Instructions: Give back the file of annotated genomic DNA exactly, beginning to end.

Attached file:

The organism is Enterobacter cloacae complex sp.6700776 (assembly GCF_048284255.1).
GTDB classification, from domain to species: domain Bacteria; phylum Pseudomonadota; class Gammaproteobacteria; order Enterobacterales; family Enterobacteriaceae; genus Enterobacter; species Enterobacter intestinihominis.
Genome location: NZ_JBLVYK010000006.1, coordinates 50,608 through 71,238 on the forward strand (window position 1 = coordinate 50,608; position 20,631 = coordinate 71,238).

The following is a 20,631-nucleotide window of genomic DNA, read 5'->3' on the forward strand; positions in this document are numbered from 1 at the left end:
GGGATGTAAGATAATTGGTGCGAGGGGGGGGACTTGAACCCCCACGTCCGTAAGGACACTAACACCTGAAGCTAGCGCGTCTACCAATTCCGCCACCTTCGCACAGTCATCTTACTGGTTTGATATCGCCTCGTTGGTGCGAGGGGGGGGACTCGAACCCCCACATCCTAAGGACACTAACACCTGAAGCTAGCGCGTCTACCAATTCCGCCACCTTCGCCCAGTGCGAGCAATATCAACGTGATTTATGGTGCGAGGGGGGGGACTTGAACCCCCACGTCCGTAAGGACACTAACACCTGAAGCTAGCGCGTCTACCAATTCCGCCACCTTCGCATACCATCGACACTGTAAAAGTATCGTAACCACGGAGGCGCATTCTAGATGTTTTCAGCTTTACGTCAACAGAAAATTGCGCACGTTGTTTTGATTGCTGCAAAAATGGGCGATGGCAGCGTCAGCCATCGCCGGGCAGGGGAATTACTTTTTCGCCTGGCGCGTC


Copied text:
The organism is Enterobacter cloacae complex sp.6700776 (assembly GCF_048284255.1).
GTDB classification, from domain to species: domain Bacteria; phylum Pseudomonadota; class Gammaproteobacteria; order Enterobacterales; family Enterobacteriaceae; genus Enterobacter; species Enterobacter intestinihominis.
Genome location: NZ_JBLVYK010000006.1, coordinates 50,608 through 71,238 on the forward strand (window position 1 = coordinate 50,608; position 20,631 = coordinate 71,238).

The following is a 20,631-nucleotide window of genomic DNA, read 5'->3' on the forward strand; positions in this document are numbered from 1 at the left end:
GGGATGTAAGATAATTGGTGCGAGGGGGGGGACTTGAACCCCCACGTCCGTAAGGACACTAACACCTGAAGCTAGCGCGTCTACCAATTCCGCCACCTTCGCACAGTCATCTTACTGGTTTGATATCGCCTCGTTGGTGCGAGGGGGGGGACTCGAACCCCCACATCCTAAGGACACTAACACCTGAAGCTAGCGCGTCTACCAATTCCGCCACCTTCGCCCAGTGCGAGCAATATCAACGTGATTTATGGTGCGAGGGGGGGGACTTGAACCCCCACGTCCGTAAGGACACTAACACCTGAAGCTAGCGCGTCTACCAATTCCGCCACCTTCGCATACCATCGACACTGTAAAAGTATCGTAACCACGGAGGCGCATTCTAGATGTTTTCAGCTTTACGTCAACAGAAAATTGCGCACGTTGTTTTGATTGCTGCAAAAATGGGCGATGGCAGCGTCAGCCATCGCCGGGCAGGGGAATTACTTTTTCGCCTGGCGCGTC